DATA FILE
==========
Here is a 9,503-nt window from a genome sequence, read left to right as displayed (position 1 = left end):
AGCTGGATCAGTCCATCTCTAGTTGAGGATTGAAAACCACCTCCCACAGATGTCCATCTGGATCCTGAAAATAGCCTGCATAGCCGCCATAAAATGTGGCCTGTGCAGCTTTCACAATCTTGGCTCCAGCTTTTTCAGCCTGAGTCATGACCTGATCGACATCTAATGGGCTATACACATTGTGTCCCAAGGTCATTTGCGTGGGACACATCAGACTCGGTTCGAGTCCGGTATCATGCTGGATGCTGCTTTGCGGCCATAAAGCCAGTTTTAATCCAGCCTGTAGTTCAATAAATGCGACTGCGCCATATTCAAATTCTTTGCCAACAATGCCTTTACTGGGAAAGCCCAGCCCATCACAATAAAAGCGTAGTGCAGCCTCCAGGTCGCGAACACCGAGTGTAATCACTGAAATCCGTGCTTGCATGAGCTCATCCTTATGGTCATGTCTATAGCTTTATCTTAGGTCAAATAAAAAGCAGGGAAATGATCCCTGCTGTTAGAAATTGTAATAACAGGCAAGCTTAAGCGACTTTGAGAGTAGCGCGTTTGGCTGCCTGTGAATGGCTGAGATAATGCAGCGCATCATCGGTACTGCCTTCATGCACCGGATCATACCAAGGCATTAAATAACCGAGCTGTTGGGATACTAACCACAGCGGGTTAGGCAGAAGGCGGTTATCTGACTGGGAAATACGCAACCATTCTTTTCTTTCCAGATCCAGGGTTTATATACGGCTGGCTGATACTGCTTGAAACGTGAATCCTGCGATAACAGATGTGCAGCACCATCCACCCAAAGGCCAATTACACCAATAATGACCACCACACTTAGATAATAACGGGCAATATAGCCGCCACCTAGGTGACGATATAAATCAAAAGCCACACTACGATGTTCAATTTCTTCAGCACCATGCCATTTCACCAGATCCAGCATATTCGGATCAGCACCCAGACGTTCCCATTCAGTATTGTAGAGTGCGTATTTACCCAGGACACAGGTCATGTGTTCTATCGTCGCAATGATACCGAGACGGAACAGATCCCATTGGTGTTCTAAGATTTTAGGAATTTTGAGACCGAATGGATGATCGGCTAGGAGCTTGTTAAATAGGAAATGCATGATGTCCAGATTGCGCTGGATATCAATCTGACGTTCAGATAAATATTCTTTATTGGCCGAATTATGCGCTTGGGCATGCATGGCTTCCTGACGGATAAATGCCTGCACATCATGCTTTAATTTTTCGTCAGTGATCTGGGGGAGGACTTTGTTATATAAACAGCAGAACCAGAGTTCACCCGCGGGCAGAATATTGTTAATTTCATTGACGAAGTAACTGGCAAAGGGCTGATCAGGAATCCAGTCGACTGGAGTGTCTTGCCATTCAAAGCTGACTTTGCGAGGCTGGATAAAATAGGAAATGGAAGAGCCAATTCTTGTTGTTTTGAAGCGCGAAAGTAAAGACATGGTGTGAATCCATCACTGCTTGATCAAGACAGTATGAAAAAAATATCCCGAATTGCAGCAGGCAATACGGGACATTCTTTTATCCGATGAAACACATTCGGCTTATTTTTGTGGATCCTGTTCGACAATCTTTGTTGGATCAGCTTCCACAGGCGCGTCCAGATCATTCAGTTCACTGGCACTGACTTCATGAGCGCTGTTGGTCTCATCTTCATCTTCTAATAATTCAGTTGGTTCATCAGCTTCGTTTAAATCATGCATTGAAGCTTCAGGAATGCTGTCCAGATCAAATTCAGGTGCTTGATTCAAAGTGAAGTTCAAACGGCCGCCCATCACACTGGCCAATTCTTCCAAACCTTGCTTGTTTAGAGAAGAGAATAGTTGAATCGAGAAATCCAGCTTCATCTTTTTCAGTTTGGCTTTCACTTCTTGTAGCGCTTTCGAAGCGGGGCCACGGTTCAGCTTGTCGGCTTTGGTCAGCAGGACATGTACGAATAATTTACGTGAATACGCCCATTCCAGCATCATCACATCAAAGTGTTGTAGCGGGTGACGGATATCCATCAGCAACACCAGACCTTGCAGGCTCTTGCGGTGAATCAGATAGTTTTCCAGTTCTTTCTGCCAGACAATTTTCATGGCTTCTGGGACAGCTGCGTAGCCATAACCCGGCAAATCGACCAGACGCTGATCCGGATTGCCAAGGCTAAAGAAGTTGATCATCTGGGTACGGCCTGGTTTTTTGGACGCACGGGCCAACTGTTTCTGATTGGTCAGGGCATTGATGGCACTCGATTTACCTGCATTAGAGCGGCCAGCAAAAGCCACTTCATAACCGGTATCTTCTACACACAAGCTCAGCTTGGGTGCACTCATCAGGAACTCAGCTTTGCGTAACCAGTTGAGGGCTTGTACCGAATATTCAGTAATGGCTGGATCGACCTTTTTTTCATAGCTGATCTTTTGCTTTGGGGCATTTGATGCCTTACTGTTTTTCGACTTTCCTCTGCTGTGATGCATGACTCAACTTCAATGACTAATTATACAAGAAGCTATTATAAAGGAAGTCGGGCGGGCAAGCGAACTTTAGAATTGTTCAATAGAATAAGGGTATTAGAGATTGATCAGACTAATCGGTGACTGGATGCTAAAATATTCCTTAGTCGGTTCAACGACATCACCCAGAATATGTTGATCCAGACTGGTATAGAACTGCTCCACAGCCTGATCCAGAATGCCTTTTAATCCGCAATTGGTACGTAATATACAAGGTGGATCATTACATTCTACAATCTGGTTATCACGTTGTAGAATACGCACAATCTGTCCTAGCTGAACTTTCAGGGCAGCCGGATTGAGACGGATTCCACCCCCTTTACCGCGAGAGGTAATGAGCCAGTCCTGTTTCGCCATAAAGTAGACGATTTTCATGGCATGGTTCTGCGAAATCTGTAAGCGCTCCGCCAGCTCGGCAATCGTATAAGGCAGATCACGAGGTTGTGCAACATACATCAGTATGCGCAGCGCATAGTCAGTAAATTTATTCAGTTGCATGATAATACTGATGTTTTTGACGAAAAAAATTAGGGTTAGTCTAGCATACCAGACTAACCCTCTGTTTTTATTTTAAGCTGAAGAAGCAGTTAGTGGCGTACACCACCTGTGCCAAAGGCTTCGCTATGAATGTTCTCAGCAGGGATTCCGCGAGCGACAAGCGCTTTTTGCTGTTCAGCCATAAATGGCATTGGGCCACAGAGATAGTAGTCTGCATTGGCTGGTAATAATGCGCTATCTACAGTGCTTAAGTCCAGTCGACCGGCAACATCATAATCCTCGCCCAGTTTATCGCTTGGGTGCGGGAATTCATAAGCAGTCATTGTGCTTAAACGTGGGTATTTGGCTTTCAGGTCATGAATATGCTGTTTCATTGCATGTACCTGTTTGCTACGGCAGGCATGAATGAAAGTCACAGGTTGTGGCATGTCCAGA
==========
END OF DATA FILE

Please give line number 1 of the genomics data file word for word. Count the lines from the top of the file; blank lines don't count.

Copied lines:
Here is a 9,503-nt window from a genome sequence, read left to right as displayed (position 1 = left end):